Long Beach peninsula to Columbia River Gorge

Six volunteers can paint a 10 X 20 woodshed in a couple hours

Our first work project with NOMADS ended Thursday afternoon at Ocean Park Retreat Center.  The day before, we completed painting the 10′ X 20′ woodshed and started splitting wood to fill it.  Our team finished filling it yesterday, cleaned up a couple cubic yards of bark, cleaned our breakroom, then started preparing for our first trip in three weeks.

The team split and stacked a huge pile of firewood to fill the shed

Building the shed was an intrigue for Jim — he hadn’t built anything like this in a few decades.  It worked out fine, for a barn.  Jim made a few notes as the building progressed and looks forward to another opportunity to regain some of his long-ago skills as a carpenter.  Deb learned to operate the front-end loader, hauling un-split wood from behind the shed to the hydraulic splitter in front.  She developed a great feel for the tractor.  Now she wants one.

The salt air made quick work of highlighting every bare spot of steel or iron and created extra resistance for hinges on everything.  Prepping for travels east from Pacific coast we lubed hinges on trailer and truck cover, and they don’t complain with each opening.  We cleaned trailer and truck, emptied the floor mats — a clean truck makes the world brighter for these travelers.  The trailer was showing a few mold spots on the inside glass so we cleaned the windows inside and out and lubed the latches — much smoother now.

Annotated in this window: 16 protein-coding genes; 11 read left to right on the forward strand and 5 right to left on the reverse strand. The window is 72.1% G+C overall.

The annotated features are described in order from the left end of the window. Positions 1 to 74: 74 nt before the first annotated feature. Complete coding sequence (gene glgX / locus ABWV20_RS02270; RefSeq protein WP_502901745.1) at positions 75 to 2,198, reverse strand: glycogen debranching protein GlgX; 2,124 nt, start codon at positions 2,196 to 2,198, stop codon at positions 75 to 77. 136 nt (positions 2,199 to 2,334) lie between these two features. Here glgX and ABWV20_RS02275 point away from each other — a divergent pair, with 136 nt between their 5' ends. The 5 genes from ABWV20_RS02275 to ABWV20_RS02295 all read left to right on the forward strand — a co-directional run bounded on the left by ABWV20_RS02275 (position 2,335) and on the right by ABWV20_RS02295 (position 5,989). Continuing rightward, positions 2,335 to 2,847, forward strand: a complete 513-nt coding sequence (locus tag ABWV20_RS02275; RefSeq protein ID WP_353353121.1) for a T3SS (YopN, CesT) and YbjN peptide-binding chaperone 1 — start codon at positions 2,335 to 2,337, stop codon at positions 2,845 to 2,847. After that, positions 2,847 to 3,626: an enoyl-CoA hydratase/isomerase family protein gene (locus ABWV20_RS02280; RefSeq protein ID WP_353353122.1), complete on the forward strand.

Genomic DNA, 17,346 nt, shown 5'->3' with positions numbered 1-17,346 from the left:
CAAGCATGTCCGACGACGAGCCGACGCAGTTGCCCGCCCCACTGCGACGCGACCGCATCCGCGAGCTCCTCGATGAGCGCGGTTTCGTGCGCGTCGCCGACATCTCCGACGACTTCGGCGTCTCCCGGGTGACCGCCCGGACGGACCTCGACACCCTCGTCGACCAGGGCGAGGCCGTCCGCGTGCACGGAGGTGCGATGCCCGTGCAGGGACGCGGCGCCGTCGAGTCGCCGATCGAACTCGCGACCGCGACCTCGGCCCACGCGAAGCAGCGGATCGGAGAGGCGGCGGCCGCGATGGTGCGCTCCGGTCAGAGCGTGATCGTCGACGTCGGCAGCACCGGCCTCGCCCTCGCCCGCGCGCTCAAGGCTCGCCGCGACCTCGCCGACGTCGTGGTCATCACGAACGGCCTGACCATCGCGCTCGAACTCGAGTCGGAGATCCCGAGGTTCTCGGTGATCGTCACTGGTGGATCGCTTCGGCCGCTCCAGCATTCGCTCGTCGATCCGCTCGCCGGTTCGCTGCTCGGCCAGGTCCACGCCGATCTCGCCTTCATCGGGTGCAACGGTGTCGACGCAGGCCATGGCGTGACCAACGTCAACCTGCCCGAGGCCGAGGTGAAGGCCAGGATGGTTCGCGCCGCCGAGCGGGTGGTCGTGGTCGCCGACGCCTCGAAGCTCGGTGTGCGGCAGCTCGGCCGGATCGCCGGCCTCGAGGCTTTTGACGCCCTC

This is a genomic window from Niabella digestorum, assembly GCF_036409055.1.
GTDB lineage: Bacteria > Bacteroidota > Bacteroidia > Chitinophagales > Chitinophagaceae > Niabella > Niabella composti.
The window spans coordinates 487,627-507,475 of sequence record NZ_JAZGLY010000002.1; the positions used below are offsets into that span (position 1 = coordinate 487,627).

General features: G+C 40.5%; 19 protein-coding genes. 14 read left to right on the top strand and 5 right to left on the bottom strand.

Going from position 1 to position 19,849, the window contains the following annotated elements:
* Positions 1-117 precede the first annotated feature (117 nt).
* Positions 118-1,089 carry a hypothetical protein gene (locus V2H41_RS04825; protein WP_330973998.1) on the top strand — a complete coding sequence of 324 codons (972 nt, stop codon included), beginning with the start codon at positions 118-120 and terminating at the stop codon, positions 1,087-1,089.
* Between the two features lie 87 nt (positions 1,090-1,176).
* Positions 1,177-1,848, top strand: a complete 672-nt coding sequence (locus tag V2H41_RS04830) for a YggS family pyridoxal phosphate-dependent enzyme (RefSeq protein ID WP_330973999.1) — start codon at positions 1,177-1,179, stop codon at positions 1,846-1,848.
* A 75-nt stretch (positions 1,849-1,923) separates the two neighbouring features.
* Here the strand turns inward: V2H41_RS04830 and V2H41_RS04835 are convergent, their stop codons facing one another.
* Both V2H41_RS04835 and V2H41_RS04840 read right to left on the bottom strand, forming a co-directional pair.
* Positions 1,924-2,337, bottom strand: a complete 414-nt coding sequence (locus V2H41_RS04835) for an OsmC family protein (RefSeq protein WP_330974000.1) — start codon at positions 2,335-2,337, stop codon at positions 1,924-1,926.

Deb watches a Union Pacific train hurtling east along Columbia River

Last night we parked along the Columbia River east of Hood River, after a 200 mile drive from Ocean Park.  The campground is Memaloose State Park, accessed via the eastbound I-84 rest stop west of The Dalles and near MM76.  We took a walk after supper and found the old quarry below and west of the campground.  The quarry probably served both the railroad, over one hundred years ago, and the road builders half that long ago.

great campsite along the river

Memaloose SP campground is really nice, well-arranged and landscaped.  The campground is thirty or forty feet above the Columbia River, several hundred feet from the railroad tracks and 1/2 mile from the interstate highway.  There are many shaded and some sunny campsites, and our choice of sites with or without electricity.

a beautiful morning looking over the Columbia River

We’re in the bonus season for state and national parks rates.  Washington and Oregon (and maybe other states?) discount the camping fees after September.  Our stay last night was only $15 for site with water hook-up in a campground with nice showers and comfort stations, paved rv parking, and nice fire ring and picnic table.  And oh, what a view!  This morning everything is calm and we have wall-to-wall blue skies again.

Last night, and until after midnight, we had fierce winds from the west.   We parked almost broadside to the wind so the trailer rocked a little.  The truck helps steady the trailer — we left it hitched to the trailer since our stay was only one night.  No utilities, no stabilizers, no unhitching –this morning we raised the front jack, connected the 7-way plug, walked around the trailer three times for our pre-flight safety checks, and drove off.

Pendleton, here we come!

See you down the road!

Jim and Debbie
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©2007-2010 Dreamstreamr

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